In Summation

There are a number of key takeaways from this announcement. The biggest being that production metal 3D Printing for the industry - not just aerospace and medical - is rapidly becoming a reality. While the true impact of this investment will not be felt until 2020 or beyond, we are nonetheless seeing the gradual maturation of the metal 3D Printing industry.

2019: 3D Printing Trends

It's that special time of year when we start taking stock of what happened in the past year and begin looking ahead to what 3D Printing trends may likely happen in the future. With that, let’s look ahead to 2019 in the world of 3D Printing and additive manufacturing...

Production 3D Printing Headlines

The first thing that we think 2019 will be known for in the additive industry are  plastic production 3D Printing headlines.  Leading the way in "buzziness" are global multinational enterprise HP and Silicon Valley-funded Carbon, which garnered many headlines for their efforts introducing faster next-gen polymer printers. This in turn raised the efforts already underway by incumbent polymer 3D Printing OEMs (or lit a fire under them, depending on your perspective), driving companies like 3D Systems and Envisiontec to emphasize their abilities when it comes to production.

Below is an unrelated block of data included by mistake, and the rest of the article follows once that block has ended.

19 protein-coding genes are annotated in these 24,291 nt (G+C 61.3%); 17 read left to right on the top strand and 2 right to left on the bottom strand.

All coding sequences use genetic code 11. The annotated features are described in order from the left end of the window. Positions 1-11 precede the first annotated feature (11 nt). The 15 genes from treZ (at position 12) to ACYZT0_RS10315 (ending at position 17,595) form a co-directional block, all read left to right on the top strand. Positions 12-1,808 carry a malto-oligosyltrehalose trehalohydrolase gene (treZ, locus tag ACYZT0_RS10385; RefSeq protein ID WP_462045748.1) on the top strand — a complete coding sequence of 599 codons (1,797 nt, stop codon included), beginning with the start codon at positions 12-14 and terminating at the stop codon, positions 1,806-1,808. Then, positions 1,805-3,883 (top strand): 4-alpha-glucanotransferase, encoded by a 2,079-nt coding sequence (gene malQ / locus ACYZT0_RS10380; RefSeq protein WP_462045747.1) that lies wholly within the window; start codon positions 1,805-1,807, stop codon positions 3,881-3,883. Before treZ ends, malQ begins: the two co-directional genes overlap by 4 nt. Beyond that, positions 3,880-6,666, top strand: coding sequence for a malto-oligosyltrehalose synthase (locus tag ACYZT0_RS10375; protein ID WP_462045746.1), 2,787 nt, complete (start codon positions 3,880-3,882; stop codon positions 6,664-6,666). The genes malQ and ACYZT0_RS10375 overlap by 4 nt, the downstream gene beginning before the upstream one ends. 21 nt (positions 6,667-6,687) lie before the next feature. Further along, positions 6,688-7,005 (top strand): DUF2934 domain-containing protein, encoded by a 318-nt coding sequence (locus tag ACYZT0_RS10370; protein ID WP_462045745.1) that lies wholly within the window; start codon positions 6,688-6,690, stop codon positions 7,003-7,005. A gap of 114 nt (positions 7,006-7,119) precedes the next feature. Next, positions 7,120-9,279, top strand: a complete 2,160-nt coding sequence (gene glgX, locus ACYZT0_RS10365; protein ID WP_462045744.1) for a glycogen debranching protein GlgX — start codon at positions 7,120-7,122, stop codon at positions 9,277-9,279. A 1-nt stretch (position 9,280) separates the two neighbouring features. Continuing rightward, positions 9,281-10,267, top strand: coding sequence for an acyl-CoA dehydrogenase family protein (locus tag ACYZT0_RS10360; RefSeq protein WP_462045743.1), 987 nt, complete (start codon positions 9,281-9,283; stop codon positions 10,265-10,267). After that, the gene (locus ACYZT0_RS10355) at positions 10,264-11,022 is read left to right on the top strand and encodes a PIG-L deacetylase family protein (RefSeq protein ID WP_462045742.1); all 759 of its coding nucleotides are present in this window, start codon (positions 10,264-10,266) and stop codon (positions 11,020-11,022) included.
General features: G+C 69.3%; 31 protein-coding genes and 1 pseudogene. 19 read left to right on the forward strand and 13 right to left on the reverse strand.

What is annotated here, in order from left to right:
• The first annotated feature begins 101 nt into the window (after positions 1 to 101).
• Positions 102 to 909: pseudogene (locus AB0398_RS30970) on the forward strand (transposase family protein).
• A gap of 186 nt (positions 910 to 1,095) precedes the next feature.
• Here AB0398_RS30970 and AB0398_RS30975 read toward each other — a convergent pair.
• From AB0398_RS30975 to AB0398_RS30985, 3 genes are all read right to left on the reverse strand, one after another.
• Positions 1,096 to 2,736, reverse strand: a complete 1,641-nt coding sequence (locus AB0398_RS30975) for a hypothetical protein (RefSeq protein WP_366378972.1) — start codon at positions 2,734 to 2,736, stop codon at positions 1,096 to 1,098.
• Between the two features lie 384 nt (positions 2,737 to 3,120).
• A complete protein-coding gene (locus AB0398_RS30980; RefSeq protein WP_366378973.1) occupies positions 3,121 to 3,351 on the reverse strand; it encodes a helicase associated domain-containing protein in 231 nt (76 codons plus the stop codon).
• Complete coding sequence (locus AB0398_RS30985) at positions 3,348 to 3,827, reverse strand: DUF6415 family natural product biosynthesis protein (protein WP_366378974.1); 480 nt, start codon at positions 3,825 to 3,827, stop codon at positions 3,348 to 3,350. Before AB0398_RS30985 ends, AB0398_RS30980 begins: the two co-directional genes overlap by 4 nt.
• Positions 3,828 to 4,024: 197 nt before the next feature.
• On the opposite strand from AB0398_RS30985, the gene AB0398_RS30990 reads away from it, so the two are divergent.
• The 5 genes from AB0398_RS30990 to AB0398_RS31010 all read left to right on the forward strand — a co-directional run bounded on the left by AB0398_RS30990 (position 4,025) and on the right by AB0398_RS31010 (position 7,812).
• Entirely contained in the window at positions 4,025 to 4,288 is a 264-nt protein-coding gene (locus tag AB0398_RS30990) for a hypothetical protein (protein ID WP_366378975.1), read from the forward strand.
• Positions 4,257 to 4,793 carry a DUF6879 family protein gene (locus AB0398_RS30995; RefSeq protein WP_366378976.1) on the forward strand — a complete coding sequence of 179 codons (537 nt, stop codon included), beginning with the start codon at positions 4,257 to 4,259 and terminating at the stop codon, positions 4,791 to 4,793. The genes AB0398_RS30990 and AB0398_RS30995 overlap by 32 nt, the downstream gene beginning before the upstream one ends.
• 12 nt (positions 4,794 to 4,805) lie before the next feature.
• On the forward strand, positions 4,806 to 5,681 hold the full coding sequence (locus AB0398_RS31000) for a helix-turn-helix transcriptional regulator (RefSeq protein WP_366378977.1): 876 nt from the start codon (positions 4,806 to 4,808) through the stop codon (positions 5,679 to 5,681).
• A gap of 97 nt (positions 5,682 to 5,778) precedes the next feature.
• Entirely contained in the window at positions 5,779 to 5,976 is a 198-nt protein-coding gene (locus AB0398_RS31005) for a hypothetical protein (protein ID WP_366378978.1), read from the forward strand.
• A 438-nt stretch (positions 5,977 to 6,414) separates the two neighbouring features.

Metal Extrusion Heats Up

The second topic that we expect to find in 2019 is a continued heating up of the Metal Extrusion 3D Printing market. In 2018, there was a lot of legal infighting between leaders in the space, which likely slowed market penetration by these technologies. We expect these technologies to gain increased adoption in 2019.  While much of the air about emerging metal 3D Printing technologies is consumed by binder jetting, we still expect these technologies to gain traction, especially around tooling and prototyping work.

An Expanding Universe of Metal Technologies